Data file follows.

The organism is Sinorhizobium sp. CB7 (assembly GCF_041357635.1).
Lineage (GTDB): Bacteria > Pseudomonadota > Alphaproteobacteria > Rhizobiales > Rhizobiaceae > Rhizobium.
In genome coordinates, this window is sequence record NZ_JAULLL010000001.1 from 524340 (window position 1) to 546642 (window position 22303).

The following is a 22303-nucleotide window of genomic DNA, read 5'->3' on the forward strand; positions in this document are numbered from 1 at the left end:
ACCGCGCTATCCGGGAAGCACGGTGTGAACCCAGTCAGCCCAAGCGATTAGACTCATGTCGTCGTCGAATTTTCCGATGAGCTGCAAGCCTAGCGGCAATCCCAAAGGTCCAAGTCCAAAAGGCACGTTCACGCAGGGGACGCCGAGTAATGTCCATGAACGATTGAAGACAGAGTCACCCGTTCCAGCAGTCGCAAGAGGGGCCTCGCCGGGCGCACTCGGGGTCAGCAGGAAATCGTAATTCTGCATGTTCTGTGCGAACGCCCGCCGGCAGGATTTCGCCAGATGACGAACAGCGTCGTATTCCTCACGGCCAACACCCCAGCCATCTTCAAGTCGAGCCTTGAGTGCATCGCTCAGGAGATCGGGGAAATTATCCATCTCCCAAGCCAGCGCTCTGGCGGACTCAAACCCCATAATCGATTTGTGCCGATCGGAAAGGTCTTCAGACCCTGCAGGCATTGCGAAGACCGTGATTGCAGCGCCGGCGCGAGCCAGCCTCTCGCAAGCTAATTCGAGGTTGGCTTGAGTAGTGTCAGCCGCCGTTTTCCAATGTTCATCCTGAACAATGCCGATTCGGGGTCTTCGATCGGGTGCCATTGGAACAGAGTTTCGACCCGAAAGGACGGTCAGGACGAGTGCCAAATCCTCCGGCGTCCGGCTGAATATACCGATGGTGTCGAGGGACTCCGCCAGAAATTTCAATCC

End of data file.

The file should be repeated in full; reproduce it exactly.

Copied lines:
The organism is Sinorhizobium sp. CB7 (assembly GCF_041357635.1).
Lineage (GTDB): Bacteria > Pseudomonadota > Alphaproteobacteria > Rhizobiales > Rhizobiaceae > Rhizobium.
In genome coordinates, this window is sequence record NZ_JAULLL010000001.1 from 524340 (window position 1) to 546642 (window position 22303).

The following is a 22303-nucleotide window of genomic DNA, read 5'->3' on the forward strand; positions in this document are numbered from 1 at the left end:
ACCGCGCTATCCGGGAAGCACGGTGTGAACCCAGTCAGCCCAAGCGATTAGACTCATGTCGTCGTCGAATTTTCCGATGAGCTGCAAGCCTAGCGGCAATCCCAAAGGTCCAAGTCCAAAAGGCACGTTCACGCAGGGGACGCCGAGTAATGTCCATGAACGATTGAAGACAGAGTCACCCGTTCCAGCAGTCGCAAGAGGGGCCTCGCCGGGCGCACTCGGGGTCAGCAGGAAATCGTAATTCTGCATGTTCTGTGCGAACGCCCGCCGGCAGGATTTCGCCAGATGACGAACAGCGTCGTATTCCTCACGGCCAACACCCCAGCCATCTTCAAGTCGAGCCTTGAGTGCATCGCTCAGGAGATCGGGGAAATTATCCATCTCCCAAGCCAGCGCTCTGGCGGACTCAAACCCCATAATCGATTTGTGCCGATCGGAAAGGTCTTCAGACCCTGCAGGCATTGCGAAGACCGTGATTGCAGCGCCGGCGCGAGCCAGCCTCTCGCAAGCTAATTCGAGGTTGGCTTGAGTAGTGTCAGCCGCCGTTTTCCAATGTTCATCCTGAACAATGCCGATTCGGGGTCTTCGATCGGGTGCCATTGGAACAGAGTTTCGACCCGAAAGGACGGTCAGGACGAGTGCCAAATCCTCCGGCGTCCGGCTGAATATACCGATGGTGTCGAGGGACTCCGCCAGAAATTTCAATCC